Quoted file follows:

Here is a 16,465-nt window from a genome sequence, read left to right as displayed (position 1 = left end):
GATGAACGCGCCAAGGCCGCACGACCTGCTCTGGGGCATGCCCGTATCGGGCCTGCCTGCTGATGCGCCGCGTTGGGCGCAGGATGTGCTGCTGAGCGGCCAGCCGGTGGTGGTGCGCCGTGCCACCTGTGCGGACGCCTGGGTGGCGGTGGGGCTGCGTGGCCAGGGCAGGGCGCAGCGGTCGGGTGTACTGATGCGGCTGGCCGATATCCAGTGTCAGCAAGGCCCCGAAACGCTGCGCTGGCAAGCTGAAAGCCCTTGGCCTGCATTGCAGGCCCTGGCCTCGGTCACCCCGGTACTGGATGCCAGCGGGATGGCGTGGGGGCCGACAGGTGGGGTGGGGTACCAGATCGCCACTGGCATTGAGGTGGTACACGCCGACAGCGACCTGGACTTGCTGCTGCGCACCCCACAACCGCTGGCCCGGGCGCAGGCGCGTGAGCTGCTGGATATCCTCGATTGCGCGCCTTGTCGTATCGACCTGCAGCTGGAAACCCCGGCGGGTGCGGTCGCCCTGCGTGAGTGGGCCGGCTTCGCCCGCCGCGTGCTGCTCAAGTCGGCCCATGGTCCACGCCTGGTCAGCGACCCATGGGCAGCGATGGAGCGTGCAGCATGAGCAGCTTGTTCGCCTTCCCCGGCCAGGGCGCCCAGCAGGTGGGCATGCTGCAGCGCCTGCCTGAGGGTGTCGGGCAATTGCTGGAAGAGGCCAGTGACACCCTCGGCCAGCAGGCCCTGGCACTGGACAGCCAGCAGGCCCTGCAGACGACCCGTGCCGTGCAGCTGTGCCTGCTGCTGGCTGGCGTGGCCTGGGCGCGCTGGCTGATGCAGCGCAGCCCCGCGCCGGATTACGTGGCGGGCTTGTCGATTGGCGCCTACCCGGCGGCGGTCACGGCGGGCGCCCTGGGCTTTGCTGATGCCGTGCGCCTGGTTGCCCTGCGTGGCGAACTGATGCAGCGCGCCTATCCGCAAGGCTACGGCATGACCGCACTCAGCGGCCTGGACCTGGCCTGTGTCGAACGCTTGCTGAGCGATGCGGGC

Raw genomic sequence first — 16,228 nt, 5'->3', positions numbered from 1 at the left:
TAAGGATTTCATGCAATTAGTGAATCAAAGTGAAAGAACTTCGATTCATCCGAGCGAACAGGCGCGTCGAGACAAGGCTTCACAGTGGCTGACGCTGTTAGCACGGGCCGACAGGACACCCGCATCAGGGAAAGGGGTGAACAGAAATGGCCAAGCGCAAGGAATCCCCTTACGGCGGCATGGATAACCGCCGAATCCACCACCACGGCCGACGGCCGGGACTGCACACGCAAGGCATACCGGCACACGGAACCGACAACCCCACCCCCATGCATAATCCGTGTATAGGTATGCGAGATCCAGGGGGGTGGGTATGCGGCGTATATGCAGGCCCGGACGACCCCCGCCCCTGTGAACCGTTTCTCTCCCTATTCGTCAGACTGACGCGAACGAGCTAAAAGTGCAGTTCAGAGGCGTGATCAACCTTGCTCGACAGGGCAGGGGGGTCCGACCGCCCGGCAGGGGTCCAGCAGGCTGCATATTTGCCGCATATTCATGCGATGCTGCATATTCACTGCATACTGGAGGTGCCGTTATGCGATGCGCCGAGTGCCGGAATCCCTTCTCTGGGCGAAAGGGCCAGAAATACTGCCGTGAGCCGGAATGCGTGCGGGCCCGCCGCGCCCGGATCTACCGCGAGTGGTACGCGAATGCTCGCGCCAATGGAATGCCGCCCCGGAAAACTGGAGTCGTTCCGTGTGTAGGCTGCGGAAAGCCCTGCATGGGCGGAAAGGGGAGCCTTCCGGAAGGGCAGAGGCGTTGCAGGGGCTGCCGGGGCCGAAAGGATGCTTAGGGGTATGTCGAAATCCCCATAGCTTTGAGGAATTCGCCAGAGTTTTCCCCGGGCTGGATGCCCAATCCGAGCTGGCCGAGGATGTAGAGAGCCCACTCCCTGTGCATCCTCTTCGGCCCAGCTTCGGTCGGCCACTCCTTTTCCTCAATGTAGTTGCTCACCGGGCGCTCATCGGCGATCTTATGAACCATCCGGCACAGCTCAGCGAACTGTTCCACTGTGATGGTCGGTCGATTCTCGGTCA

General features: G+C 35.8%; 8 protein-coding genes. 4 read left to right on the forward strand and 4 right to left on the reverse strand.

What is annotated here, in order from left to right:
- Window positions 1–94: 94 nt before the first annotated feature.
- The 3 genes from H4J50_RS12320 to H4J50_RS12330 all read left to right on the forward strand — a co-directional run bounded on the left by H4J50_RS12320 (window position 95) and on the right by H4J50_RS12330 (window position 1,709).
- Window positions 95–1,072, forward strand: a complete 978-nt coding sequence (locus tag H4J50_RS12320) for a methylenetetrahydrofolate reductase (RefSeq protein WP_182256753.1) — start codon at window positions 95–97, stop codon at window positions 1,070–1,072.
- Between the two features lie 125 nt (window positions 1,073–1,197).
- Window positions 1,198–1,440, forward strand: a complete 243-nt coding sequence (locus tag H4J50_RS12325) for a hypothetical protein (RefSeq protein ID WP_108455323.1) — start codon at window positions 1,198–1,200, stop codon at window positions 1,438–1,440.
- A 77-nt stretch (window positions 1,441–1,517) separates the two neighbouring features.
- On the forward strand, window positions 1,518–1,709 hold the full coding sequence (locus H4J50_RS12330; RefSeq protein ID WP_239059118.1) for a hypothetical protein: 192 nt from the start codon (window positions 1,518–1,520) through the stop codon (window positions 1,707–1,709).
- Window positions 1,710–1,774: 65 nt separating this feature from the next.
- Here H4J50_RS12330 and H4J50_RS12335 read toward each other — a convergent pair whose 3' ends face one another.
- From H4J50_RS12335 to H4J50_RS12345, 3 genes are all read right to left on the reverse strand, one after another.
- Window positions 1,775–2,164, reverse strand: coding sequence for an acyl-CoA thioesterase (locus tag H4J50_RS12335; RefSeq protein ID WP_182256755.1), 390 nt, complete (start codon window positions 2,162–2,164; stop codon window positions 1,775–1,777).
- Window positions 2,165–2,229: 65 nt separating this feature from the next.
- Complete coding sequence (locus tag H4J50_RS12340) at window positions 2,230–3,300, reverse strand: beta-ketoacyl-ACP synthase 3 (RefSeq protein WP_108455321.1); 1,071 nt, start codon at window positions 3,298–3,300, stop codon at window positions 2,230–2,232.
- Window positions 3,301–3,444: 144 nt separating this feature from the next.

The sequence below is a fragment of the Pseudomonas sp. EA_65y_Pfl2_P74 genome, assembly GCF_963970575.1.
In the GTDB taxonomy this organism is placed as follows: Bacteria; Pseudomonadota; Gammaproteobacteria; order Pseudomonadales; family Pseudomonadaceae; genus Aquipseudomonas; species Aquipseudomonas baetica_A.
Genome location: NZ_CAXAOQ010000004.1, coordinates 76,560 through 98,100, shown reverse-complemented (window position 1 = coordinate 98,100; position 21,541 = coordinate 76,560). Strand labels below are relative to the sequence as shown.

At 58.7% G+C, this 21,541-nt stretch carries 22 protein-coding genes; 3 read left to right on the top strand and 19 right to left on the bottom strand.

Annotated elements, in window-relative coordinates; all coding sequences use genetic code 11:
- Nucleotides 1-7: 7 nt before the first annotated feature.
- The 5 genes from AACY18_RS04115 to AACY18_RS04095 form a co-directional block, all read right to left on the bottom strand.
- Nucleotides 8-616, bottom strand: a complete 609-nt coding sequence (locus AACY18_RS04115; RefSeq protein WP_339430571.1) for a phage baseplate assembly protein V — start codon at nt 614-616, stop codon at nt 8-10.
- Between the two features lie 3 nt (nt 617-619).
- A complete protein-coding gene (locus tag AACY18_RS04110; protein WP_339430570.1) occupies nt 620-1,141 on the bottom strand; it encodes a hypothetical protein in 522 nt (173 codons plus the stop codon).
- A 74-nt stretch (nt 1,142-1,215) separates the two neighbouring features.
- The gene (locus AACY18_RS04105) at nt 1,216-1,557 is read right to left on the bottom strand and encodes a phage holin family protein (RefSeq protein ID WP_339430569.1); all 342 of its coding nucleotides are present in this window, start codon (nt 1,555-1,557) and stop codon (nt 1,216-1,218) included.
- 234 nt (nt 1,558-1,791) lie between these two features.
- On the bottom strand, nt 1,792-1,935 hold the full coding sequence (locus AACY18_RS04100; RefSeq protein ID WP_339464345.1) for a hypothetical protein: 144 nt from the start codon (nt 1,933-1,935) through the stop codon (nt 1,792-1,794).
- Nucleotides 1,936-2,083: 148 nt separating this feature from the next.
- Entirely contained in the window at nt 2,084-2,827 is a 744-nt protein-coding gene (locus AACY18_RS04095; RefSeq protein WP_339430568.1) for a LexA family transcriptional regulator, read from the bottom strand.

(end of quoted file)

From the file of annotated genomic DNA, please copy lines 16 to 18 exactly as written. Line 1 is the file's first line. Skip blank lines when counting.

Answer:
- From H4J50_RS12335 to H4J50_RS12345, 3 genes are all read right to left on the reverse strand, one after another.
- Window positions 1,775–2,164, reverse strand: coding sequence for an acyl-CoA thioesterase (locus tag H4J50_RS12335; RefSeq protein ID WP_182256755.1), 390 nt, complete (start codon window positions 2,162–2,164; stop codon window positions 1,775–1,777).
- Window positions 2,165–2,229: 65 nt separating this feature from the next.